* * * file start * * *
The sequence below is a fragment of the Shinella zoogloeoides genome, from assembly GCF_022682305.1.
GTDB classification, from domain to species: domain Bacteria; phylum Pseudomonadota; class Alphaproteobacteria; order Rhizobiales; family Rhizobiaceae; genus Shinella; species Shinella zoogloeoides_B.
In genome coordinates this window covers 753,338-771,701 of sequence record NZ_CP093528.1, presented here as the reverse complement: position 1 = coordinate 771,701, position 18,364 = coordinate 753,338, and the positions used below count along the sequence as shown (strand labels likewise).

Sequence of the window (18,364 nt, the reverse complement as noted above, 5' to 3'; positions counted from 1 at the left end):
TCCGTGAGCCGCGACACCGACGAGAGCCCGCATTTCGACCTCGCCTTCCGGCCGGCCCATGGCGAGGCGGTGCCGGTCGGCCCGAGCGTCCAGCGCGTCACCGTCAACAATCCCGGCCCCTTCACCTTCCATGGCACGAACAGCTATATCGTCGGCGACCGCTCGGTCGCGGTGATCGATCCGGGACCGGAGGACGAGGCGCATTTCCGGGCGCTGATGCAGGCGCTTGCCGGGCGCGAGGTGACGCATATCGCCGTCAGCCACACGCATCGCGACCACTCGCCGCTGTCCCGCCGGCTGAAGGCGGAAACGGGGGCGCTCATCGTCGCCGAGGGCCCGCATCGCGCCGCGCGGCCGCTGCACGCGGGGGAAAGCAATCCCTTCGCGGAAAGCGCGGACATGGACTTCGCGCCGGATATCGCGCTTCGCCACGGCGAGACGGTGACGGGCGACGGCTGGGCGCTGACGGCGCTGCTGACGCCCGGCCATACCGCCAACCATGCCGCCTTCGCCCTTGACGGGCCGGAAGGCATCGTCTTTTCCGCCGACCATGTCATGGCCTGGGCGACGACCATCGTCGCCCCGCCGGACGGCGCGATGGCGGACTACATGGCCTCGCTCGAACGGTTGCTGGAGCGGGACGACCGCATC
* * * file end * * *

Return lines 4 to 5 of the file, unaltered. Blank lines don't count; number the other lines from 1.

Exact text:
Sequence of the window (18,364 nt, the reverse complement as noted above, 5' to 3'; positions counted from 1 at the left end):
TCCGTGAGCCGCGACACCGACGAGAGCCCGCATTTCGACCTCGCCTTCCGGCCGGCCCATGGCGAGGCGGTGCCGGTCGGCCCGAGCGTCCAGCGCGTCACCGTCAACAATCCCGGCCCCTTCACCTTCCATGGCACGAACAGCTATATCGTCGGCGACCGCTCGGTCGCGGTGATCGATCCGGGACCGGAGGACGAGGCGCATTTCCGGGCGCTGATGCAGGCGCTTGCCGGGCGCGAGGTGACGCATATCGCCGTCAGCCACACGCATCGCGACCACTCGCCGCTGTCCCGCCGGCTGAAGGCGGAAACGGGGGCGCTCATCGTCGCCGAGGGCCCGCATCGCGCCGCGCGGCCGCTGCACGCGGGGGAAAGCAATCCCTTCGCGGAAAGCGCGGACATGGACTTCGCGCCGGATATCGCGCTTCGCCACGGCGAGACGGTGACGGGCGACGGCTGGGCGCTGACGGCGCTGCTGACGCCCGGCCATACCGCCAACCATGCCGCCTTCGCCCTTGACGGGCCGGAAGGCATCGTCTTTTCCGCCGACCATGTCATGGCCTGGGCGACGACCATCGTCGCCCCGCCGGACGGCGCGATGGCGGACTACATGGCCTCGCTCGAACGGTTGCTGGAGCGGGACGACCGCATC